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What Is Maqui Berry Powder? | Benefits & Usage

What Is Maqui Berry Powder? | Benefits & Usage
Claire Muszalski
Registered Dietitian6 years ago
View Claire Muszalski's profile

The Maqui Berry & It's Magic Powers

On the heels of the goji berry and acai berry comes a new super berry you must try: The Maqui Berry. Grown in abundance deep within the Chilean countryside, the native Maqui Berry has been scientifically proven to pack an antioxidant punch, not to mention it’s low in calorie and carbohydrates – they’re a no-brainer!

We’re often bombarded with terms such as antioxidants, phytochemicals, flavanols, and superfoods – but how super are these ingredients? Garnered lots of health claims including one suggesting that it could even help you shed those pesky pounds, the mysterious Macqui could be a dieter’s dream come true. However, before you crawl the internet for these berries, Maqui is only available in powder form in the UK due to there being only one place on the planet where this fruit grows – Patagonia (Chile).

maqui berry

The Benefits of Maqui Berries

Maqui berries aren’t cultivated. The sacred bushes, with their bright purple flowers, only grow in this part of the world, where Mapuche Indians have harvested them for centuries. The natives believe the fruits are very good for cleansing the stomach when added to tea – maybe this is where the fat-fighting comes in?

With over two-thirds of the UK overweight, it’s our quest to discover whether or not this tiny berry could banish the obesity epidemic. With the fruit only in season for a few weeks per year, individuals found a way to harness their goodness on an industrial scale. Freeze-dried, grounded and added to any recipe you can think of – from ice cream to smoothies (avoid cooking it as this will reduce the antioxidant properties), the deep purple berry is super versatile. With Maqui’s highest antioxidant count being anthocyanins at 55,000 on the ORAC (oxygen radical absorbance capacity) scale – one of the highest globally, it’s extremely difficult to discover a better berry.

Anthocyanins and their benefits

What are anthocyanins good for? The answer- our blood sugar regulation , as well as fat distribution – the real question is whether this is due to anthocyanins or another aspect of the purple berry.

They are present in numerous fruits and vegetables and are responsible for the deep, vivid red-blue colour, such as blueberries, strawberries, and blackberries. Supposedly, this ingredient suppresses your appetite and prevents the absorption of fat.

A recent study has shown that those who consume more anthocyanins via their diet have a lower body fat (approximately 9%) than those who consume minimal. You may now be wondering – how many anthocyanins did that individual have to consume to see that effect? Simply two portions of fruit per day (strawberries, blackberries, blueberries), however, researchers also discovered a glass of red wine contains approximately 30mg of anthocyanins - but please drink responsibly!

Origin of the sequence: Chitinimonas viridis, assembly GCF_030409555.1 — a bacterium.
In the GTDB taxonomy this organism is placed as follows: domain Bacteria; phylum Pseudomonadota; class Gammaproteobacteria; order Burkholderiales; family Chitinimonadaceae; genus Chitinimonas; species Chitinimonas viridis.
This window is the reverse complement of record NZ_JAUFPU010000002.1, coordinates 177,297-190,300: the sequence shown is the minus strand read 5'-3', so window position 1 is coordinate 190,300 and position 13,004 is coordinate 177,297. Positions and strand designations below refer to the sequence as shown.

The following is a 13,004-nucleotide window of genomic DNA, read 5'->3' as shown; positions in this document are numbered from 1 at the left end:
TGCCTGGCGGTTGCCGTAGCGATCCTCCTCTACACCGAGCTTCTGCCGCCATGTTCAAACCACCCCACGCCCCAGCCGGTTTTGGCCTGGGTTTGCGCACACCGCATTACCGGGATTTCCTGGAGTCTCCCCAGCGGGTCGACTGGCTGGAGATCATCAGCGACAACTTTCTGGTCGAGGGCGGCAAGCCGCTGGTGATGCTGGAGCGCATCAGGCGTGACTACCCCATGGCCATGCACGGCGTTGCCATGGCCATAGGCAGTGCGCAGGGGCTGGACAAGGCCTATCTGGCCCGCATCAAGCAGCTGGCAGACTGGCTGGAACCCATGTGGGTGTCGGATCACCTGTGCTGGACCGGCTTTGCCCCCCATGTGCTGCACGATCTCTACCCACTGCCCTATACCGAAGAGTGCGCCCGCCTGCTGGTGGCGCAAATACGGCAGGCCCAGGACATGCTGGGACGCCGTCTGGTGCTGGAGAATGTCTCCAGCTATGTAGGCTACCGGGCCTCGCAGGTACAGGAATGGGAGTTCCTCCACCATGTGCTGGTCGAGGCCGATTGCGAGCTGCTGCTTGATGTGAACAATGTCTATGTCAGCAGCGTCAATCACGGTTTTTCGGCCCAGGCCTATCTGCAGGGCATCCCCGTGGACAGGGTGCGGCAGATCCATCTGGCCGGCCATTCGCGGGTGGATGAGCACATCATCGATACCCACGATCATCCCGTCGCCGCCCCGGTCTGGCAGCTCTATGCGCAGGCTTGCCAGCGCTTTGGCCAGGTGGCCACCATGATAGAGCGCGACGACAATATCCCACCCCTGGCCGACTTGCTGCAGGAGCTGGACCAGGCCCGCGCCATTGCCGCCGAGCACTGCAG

Best ways to consume anthocyanins


Due to Maqui berries only being harvested in one part of the world and have such a short season, research is thin on the ground and purchasing fresh berries is unheard of – hence Maqui Berry Powder, plus it saves you a flight.

You can find some excellent sources growing on your doorstep. Blueberries, beetroot and red cabbage all contain anthocyanins, so eating purple is a good way to watch your waistline. But if you’re looking for a quick and simple way to gain your anthocyanin intake – add a scoop of Myprotein’s Organic Maqui Berry Powder to your oats, smoothie or get creative and add the ingredient to one of our recipes!


Our articles should be used for informational and educational purposes only and are not intended to be taken as medical advice. If you're concerned, consult a health professional before taking dietary supplements or introducing any major changes to your diet.

Claire Muszalski
Registered Dietitian
View Claire Muszalski's profile

Claire is a Registered Dietitian through the Academy of Nutrition and Dietetics and a board-certified Health and Wellness Coach through the International Consortium for Health and Wellness Coaching. She has a Bachelor of Science in Biology and a Master’s degree in Clinical Dietetics and Nutrition from the University of Pittsburgh.

Talking and writing about food and fitness is at the heart of Claire’s ethos as she loves to use her experience to help others meet their health and wellness goals.

Claire is also a certified indoor cycling instructor and loves the mental and physical boost she gets from regular runs and yoga classes. When she’s not keeping fit herself, she’s cheering on her hometown’s sports teams in Pittsburgh, or cooking for her family in the kitchen.

Find out more about Claire’s experience here.